The authors of this book devote a whole chapter to sex as art. While they do admit that “clearly, there is no scientific proof to verify or deny this concept,” they say:

This highly charged vibrational event [sex] could be metaphorically described in sound: It is the haunting cry of the Hebrew shofar, the joyful ring of a church bell, the pulsing ring of the Tibetan singing bowl; it is the great song of creation resonating and calling forth. Perhaps sex is indeed a kind of signal, an electromagnetic event, similar to the release of sound waves, that creates a vibrational ripple on the subatomic level and contacts another vibrational field — one destined to become a human being, a being that was inexorably attracted by the vibrational tone, so to speak, of the call.

I don’t know if I buy it, but without evidence I’m not the type that could ever really buy anything completely. I am, however, intrigued by the romantic, almost haunting idea. The authors propose this means of pursuing sex (seeking conception, although I’m sure this could really apply to sex in general) as art:

  1. Step 1: Prepare the External: Honor your individual needs and those of your partner. Begin by participating in a ritual cleansing of the bedchamber. Try new linens, the removal of clutter, and docoration. Next, create a mood with candles, incense, whatever you like. We’ve used two candles (our miracle candles we lit when reading our invitation.)
  2. Step 2: Prepare the Internal: Consider the internal mood and focus on a relaxed sense of communion and fun. This was a key concept for me in helping to keep this from becoming something akin to a chore or homework. While this is mainly a reminder to me to watch my internal state, this step also suggests a ritual bath, massage, dancing, or meditating together. Create your own personal rhythm and melody.
  3. Step 3: Inner Alignment and Lovemaking: The authors suggest several methods for this, and I’d recommend reading their book for detailed information if you are interested. Most of their suggestions involve being completely attuned to each other, your intent, and your love. Some involve different visualizations of light and use of breath.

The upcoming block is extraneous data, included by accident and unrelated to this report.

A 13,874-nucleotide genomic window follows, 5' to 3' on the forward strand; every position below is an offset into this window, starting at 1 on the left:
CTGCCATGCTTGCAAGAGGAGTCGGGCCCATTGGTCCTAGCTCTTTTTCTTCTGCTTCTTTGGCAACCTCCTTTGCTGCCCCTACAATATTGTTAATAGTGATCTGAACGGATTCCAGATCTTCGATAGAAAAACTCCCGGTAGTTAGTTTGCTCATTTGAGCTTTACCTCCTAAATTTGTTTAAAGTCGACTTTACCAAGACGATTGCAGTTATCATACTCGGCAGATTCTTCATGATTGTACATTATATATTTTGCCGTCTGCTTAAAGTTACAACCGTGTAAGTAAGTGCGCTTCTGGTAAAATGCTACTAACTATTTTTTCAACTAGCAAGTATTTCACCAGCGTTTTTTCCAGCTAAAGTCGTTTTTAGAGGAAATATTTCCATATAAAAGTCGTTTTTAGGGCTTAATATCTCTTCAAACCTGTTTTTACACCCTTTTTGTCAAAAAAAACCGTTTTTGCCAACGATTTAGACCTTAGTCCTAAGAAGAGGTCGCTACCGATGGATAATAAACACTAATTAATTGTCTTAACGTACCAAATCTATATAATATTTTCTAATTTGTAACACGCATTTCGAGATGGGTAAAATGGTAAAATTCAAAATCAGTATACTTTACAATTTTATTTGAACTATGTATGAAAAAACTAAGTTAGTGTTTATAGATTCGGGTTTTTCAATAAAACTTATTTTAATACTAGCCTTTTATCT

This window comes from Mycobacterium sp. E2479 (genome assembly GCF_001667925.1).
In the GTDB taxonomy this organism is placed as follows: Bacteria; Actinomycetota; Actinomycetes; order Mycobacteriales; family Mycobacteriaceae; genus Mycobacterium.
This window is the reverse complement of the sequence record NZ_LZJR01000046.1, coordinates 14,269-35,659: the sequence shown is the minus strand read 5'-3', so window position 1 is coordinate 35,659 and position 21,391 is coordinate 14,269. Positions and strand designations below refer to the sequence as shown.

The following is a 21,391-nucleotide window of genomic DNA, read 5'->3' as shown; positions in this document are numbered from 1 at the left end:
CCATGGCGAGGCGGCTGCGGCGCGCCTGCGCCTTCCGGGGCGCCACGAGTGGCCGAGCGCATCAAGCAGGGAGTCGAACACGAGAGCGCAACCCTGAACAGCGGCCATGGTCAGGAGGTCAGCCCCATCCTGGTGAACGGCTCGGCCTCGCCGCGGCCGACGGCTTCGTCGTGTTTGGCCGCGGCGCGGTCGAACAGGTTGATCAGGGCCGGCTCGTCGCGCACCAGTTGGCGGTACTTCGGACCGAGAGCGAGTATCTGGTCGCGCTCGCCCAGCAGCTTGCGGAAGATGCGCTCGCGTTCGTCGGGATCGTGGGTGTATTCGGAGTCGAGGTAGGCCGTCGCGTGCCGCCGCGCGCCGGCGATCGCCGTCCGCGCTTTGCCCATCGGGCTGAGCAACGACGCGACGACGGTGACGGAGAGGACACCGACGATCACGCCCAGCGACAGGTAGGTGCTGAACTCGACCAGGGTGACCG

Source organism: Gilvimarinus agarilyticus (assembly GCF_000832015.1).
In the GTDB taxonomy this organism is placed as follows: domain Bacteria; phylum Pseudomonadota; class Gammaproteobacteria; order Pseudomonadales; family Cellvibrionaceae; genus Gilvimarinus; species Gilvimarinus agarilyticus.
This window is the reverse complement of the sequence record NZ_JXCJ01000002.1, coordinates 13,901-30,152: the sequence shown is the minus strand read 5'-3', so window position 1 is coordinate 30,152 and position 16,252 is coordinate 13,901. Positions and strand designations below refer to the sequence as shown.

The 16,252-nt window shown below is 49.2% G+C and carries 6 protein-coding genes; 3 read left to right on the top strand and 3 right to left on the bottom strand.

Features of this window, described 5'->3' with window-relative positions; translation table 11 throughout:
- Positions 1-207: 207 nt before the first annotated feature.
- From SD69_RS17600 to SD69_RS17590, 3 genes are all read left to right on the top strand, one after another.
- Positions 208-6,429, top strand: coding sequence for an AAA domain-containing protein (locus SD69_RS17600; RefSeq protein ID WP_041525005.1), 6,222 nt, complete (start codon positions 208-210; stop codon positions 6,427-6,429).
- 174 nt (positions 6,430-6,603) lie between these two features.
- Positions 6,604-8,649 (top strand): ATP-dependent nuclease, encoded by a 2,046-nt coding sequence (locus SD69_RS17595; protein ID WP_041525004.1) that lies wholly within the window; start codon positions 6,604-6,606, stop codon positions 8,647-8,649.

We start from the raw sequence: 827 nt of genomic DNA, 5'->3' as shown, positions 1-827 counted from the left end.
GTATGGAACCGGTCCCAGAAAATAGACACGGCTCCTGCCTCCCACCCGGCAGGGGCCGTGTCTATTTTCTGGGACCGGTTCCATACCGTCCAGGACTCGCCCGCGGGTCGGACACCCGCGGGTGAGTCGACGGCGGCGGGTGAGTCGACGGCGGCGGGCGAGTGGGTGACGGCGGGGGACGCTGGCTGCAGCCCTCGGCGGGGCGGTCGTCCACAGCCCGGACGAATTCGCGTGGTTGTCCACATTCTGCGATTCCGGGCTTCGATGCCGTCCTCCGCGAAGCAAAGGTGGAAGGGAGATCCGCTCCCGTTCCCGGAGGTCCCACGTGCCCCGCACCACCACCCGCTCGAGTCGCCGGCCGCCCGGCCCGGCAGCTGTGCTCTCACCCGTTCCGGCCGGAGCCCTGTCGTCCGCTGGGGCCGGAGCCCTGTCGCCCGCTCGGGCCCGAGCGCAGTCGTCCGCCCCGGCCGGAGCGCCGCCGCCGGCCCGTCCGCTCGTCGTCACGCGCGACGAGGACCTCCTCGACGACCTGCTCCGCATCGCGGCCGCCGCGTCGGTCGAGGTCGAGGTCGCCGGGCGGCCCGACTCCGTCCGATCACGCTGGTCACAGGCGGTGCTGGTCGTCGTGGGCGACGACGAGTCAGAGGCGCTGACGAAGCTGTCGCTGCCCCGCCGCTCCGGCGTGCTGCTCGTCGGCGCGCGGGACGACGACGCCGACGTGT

I found this chapter of the book to be particularly interesting in that it reminded me that what we are doing is an art and that while we don’t have to be serious or staid about it, we can view it that way. In that way I think it’s helped make the journey so far even more magical. No matter how you pursue conception or your intimate time with your partner, I think it’s most important to have fun, love, and respect each other.

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It’s not devil worship and it’s not evil, although being raised in a largely Judeo-Christian family I have struggled with accepting my clear interest in allowing shamanism to be my path of spirituality. This year I feel myself finally shrugging off my embarrassment of the topic as my acceptance and understanding that it isn’t something sinful blossoms.¬†And really, I don’t believe in sin anyway.

When hubby and I were married in October of last year, we were married by three shamans who serve as our spiritual mentors. I was terrified many of our guests would have the same preconceptions about shamanism that I have struggled against (read: not a Christ-centered religion, or a religion at all for that matter.) You may be wondering too what this spirituality I am into is all about. Well here’s what it’s about for me.

Shamanism is not a religion but rather a way of being that can be practiced by people from all walks of life and from all backgrounds and religions. In the group I participate in, there are Jews, Christians, Buddhists, and agnostics…I’m sure that list could go on, but those are just the religious backgrounds I know of personally. Shamanism is not a New Age practice, either, although Barnes & Noble puts books on the topic (rather incorrectly) in that section.

In the Native American and Israeli tribes, among others, the shaman was the medicine man (or woman; in fact, check out this article on the discovery of the oldest shaman grave, a 12,000-year-old one found in Israel) and psychologist of the tribe. There would often also be a religious leader of the tribe. From my understanding, these individuals were not the same and their roles were unique.